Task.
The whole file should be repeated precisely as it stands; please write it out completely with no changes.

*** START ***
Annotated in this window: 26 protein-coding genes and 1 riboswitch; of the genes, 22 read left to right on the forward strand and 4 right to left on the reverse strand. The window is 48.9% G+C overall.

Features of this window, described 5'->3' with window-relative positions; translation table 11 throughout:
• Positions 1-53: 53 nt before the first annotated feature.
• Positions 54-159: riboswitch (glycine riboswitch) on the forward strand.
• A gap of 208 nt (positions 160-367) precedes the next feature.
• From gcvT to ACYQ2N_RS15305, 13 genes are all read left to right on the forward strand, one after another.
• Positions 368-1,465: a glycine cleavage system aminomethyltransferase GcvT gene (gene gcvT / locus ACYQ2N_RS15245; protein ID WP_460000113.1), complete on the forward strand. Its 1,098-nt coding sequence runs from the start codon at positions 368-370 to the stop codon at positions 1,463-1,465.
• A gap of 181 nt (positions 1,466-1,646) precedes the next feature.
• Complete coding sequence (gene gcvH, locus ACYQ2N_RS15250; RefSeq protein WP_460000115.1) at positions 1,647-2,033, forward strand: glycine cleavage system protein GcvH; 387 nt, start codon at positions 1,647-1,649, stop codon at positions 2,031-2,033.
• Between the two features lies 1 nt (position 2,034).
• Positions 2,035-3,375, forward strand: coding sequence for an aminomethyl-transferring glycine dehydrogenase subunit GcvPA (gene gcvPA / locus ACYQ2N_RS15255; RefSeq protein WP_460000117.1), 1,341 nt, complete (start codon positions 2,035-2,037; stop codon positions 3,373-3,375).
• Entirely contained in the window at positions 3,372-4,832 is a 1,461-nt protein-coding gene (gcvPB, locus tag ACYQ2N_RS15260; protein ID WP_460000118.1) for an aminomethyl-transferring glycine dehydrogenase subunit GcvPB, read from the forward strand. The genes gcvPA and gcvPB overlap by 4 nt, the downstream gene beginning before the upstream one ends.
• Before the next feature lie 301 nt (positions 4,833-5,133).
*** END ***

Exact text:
Annotated in this window: 26 protein-coding genes and 1 riboswitch; of the genes, 22 read left to right on the forward strand and 4 right to left on the reverse strand. The window is 48.9% G+C overall.

Features of this window, described 5'->3' with window-relative positions; translation table 11 throughout:
• Positions 1-53: 53 nt before the first annotated feature.
• Positions 54-159: riboswitch (glycine riboswitch) on the forward strand.
• A gap of 208 nt (positions 160-367) precedes the next feature.
• From gcvT to ACYQ2N_RS15305, 13 genes are all read left to right on the forward strand, one after another.
• Positions 368-1,465: a glycine cleavage system aminomethyltransferase GcvT gene (gene gcvT / locus ACYQ2N_RS15245; protein ID WP_460000113.1), complete on the forward strand. Its 1,098-nt coding sequence runs from the start codon at positions 368-370 to the stop codon at positions 1,463-1,465.
• A gap of 181 nt (positions 1,466-1,646) precedes the next feature.
• Complete coding sequence (gene gcvH, locus ACYQ2N_RS15250; RefSeq protein WP_460000115.1) at positions 1,647-2,033, forward strand: glycine cleavage system protein GcvH; 387 nt, start codon at positions 1,647-1,649, stop codon at positions 2,031-2,033.
• Between the two features lies 1 nt (position 2,034).
• Positions 2,035-3,375, forward strand: coding sequence for an aminomethyl-transferring glycine dehydrogenase subunit GcvPA (gene gcvPA / locus ACYQ2N_RS15255; RefSeq protein WP_460000117.1), 1,341 nt, complete (start codon positions 2,035-2,037; stop codon positions 3,373-3,375).
• Entirely contained in the window at positions 3,372-4,832 is a 1,461-nt protein-coding gene (gcvPB, locus tag ACYQ2N_RS15260; protein ID WP_460000118.1) for an aminomethyl-transferring glycine dehydrogenase subunit GcvPB, read from the forward strand. The genes gcvPA and gcvPB overlap by 4 nt, the downstream gene beginning before the upstream one ends.
• Before the next feature lie 301 nt (positions 4,833-5,133).